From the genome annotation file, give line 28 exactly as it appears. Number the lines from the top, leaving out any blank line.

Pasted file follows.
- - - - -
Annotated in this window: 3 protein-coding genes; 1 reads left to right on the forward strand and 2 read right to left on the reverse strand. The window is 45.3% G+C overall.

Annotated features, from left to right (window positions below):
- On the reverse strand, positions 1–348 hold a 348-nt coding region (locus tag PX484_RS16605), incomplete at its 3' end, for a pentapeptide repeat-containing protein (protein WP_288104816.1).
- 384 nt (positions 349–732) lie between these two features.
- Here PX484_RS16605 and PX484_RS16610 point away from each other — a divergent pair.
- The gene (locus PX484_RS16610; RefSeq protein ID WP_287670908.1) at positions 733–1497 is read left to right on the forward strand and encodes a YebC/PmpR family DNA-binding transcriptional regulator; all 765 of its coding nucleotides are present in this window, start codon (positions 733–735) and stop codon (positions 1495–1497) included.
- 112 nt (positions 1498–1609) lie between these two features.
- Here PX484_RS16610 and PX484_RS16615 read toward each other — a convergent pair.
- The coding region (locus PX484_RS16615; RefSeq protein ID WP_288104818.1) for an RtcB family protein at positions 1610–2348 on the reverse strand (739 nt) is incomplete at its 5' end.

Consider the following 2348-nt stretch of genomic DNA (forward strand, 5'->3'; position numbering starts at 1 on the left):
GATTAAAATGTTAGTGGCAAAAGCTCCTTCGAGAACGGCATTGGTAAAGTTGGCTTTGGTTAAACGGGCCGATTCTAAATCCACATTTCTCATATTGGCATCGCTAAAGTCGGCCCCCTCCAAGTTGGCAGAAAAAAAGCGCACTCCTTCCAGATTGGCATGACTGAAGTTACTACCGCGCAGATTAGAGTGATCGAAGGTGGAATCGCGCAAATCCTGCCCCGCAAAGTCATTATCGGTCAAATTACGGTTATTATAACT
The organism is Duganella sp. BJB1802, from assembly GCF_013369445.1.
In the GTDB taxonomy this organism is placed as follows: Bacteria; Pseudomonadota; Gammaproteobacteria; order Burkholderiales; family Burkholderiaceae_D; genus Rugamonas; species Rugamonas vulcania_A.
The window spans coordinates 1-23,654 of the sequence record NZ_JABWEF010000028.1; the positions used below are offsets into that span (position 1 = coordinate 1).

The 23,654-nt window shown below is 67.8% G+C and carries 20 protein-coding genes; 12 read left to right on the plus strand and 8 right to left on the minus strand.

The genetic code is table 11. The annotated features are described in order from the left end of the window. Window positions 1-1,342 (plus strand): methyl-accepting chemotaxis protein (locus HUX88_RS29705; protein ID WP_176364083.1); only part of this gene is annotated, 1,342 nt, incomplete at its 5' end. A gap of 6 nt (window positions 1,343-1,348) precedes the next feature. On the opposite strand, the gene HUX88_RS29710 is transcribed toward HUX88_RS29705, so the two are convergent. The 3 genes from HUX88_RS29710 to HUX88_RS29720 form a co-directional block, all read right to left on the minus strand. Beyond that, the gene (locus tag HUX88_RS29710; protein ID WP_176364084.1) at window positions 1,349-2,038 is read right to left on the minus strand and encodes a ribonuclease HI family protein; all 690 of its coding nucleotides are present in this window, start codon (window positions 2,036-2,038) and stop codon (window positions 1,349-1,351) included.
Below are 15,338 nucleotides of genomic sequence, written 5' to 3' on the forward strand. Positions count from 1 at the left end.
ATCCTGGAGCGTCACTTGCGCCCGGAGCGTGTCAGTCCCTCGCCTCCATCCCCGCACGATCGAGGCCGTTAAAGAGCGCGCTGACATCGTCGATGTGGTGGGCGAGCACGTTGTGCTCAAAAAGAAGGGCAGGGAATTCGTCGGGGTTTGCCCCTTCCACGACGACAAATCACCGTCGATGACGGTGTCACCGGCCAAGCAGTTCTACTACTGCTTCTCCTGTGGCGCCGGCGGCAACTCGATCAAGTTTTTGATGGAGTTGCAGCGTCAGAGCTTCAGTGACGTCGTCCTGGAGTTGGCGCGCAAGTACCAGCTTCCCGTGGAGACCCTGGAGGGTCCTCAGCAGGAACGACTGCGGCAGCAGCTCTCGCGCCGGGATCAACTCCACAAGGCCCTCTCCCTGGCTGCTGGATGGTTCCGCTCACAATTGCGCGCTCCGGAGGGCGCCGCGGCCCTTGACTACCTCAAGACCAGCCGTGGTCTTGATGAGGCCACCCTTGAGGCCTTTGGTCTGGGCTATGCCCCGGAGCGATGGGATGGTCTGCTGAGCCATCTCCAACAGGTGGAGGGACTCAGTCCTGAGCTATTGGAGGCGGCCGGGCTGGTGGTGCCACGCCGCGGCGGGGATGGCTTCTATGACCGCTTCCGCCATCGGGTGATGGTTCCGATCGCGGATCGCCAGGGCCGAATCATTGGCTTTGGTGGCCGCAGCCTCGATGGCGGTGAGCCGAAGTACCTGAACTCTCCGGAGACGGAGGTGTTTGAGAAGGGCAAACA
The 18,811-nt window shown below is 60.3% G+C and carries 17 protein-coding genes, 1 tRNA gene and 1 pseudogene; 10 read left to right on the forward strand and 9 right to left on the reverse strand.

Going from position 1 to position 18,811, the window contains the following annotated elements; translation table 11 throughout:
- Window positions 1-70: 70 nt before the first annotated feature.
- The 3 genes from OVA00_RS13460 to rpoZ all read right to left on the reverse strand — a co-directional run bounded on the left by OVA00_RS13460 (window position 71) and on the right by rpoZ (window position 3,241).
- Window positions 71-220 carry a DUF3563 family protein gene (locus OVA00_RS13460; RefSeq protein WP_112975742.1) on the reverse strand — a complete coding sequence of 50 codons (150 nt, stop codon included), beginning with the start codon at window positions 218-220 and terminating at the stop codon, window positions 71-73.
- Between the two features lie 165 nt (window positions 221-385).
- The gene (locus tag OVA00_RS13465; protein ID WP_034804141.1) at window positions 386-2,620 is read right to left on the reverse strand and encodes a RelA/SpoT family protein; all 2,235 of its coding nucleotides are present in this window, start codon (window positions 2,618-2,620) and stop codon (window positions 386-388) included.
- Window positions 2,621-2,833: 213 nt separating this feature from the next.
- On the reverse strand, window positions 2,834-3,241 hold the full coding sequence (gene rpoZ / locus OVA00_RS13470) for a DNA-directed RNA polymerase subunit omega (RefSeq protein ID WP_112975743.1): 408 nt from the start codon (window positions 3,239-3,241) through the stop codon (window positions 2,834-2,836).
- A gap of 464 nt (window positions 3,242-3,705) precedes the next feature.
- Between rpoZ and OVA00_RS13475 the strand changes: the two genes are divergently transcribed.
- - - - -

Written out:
- A gap of 464 nt (window positions 3,242-3,705) precedes the next feature.